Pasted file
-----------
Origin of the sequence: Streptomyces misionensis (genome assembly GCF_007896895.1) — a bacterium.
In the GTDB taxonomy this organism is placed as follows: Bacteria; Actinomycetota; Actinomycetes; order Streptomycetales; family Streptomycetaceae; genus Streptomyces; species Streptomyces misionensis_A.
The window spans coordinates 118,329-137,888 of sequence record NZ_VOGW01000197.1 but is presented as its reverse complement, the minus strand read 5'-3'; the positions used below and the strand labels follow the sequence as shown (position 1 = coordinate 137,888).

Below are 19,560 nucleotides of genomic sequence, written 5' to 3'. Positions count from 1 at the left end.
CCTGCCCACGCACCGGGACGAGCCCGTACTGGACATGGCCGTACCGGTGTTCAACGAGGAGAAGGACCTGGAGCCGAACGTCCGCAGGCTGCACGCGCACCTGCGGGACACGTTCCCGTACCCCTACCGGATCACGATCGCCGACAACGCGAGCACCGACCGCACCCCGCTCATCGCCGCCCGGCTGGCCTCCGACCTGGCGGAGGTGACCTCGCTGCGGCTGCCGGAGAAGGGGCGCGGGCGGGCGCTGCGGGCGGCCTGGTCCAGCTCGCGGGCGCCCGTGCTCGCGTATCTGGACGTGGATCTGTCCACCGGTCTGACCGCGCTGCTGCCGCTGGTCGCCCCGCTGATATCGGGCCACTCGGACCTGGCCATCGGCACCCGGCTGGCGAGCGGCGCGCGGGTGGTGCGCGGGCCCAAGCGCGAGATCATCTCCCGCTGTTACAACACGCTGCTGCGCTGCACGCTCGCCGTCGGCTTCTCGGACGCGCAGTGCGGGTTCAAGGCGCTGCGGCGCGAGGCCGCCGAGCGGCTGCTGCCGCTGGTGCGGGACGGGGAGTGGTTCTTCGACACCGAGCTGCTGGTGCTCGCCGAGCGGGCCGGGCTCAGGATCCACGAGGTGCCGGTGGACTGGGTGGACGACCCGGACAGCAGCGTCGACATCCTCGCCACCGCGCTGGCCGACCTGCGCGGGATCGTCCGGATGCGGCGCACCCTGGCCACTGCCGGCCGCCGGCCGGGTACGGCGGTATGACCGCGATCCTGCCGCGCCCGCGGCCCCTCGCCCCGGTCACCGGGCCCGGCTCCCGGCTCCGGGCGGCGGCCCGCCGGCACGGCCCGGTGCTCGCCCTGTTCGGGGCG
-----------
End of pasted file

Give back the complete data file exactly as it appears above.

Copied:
Origin of the sequence: Streptomyces misionensis (genome assembly GCF_007896895.1) — a bacterium.
In the GTDB taxonomy this organism is placed as follows: Bacteria; Actinomycetota; Actinomycetes; order Streptomycetales; family Streptomycetaceae; genus Streptomyces; species Streptomyces misionensis_A.
The window spans coordinates 118,329-137,888 of sequence record NZ_VOGW01000197.1 but is presented as its reverse complement, the minus strand read 5'-3'; the positions used below and the strand labels follow the sequence as shown (position 1 = coordinate 137,888).

Below are 19,560 nucleotides of genomic sequence, written 5' to 3'. Positions count from 1 at the left end.
CCTGCCCACGCACCGGGACGAGCCCGTACTGGACATGGCCGTACCGGTGTTCAACGAGGAGAAGGACCTGGAGCCGAACGTCCGCAGGCTGCACGCGCACCTGCGGGACACGTTCCCGTACCCCTACCGGATCACGATCGCCGACAACGCGAGCACCGACCGCACCCCGCTCATCGCCGCCCGGCTGGCCTCCGACCTGGCGGAGGTGACCTCGCTGCGGCTGCCGGAGAAGGGGCGCGGGCGGGCGCTGCGGGCGGCCTGGTCCAGCTCGCGGGCGCCCGTGCTCGCGTATCTGGACGTGGATCTGTCCACCGGTCTGACCGCGCTGCTGCCGCTGGTCGCCCCGCTGATATCGGGCCACTCGGACCTGGCCATCGGCACCCGGCTGGCGAGCGGCGCGCGGGTGGTGCGCGGGCCCAAGCGCGAGATCATCTCCCGCTGTTACAACACGCTGCTGCGCTGCACGCTCGCCGTCGGCTTCTCGGACGCGCAGTGCGGGTTCAAGGCGCTGCGGCGCGAGGCCGCCGAGCGGCTGCTGCCGCTGGTGCGGGACGGGGAGTGGTTCTTCGACACCGAGCTGCTGGTGCTCGCCGAGCGGGCCGGGCTCAGGATCCACGAGGTGCCGGTGGACTGGGTGGACGACCCGGACAGCAGCGTCGACATCCTCGCCACCGCGCTGGCCGACCTGCGCGGGATCGTCCGGATGCGGCGCACCCTGGCCACTGCCGGCCGCCGGCCGGGTACGGCGGTATGACCGCGATCCTGCCGCGCCCGCGGCCCCTCGCCCCGGTCACCGGGCCCGGCTCCCGGCTCCGGGCGGCGGCCCGCCGGCACGGCCCGGTGCTCGCCCTGTTCGGGGCG